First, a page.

Wish I hadn't left my helmet in the car... This is typical of the Class 3 terrain on the upper mountain.
I see dead things... Embedded in this rock are some crinoid fossils.
Forgot to bring golf balls...doh! Sonny stands on the summit of Leatherman Peak (3719 metres).
White Cap Peak is also known as Mount Obsession according to Tom Lopez. Here is a more comprehensive view of Pass Lake, Peak 11967 (centre), and Mount Idaho (right).  At left is White Cap Peak.

 Looks even more beautiful from this angle!

Borah Peak attracts all the attention to the northwest.

Besides Mount Church, three other 12,000ers are also visible in this photo. The Lost River Range stretches away to the southeast.  At right is Mount Church, the third highest peak in Idaho.
What? No bra? A flag and a 4-iron are the most notable items found in the summit cairn.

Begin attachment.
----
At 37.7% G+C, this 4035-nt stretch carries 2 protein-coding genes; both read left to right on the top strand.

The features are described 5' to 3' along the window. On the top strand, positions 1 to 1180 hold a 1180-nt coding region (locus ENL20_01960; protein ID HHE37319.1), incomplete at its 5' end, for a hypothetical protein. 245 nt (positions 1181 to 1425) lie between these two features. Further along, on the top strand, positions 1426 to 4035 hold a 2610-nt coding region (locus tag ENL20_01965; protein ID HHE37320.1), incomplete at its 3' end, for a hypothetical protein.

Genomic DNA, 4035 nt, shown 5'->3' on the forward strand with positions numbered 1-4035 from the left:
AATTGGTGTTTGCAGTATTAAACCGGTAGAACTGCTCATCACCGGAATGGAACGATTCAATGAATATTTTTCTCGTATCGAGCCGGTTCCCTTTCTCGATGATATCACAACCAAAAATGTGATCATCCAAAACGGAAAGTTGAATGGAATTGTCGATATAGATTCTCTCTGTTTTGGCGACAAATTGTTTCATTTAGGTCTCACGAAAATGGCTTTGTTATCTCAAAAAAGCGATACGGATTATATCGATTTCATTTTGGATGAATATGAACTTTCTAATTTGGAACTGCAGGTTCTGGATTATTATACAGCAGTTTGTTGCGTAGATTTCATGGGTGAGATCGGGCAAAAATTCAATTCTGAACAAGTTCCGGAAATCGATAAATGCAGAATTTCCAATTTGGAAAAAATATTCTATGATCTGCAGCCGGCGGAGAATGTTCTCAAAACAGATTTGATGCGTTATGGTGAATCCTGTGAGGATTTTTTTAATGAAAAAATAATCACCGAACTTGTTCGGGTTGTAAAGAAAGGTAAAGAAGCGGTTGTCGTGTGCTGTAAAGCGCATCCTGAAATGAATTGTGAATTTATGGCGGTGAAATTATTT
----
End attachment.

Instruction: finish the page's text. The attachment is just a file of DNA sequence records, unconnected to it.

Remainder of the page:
Can you spot my car? Just kidding. The Pioneer Mountains can be seen on the horizon to the southwest.  Sawmill Gulch (western approach for Leatherman Peak) is visible at lower right.
Strangely, I didn't really notice the peak on the hike in! Leatherman Peak remains prominent in this view from the mouth of Sawmill Gulch.
Damn, that car looks nice out here! This is Sonny's "trailhead".  Leatherman Peak is still visible in the distance.
A very nice scramble even with the added distance and elevation gain! Total Distance:  13.8 kilometres
Round-Trip Time:  8 hours 55 minutes
Net Elevation Gain:  1494 metres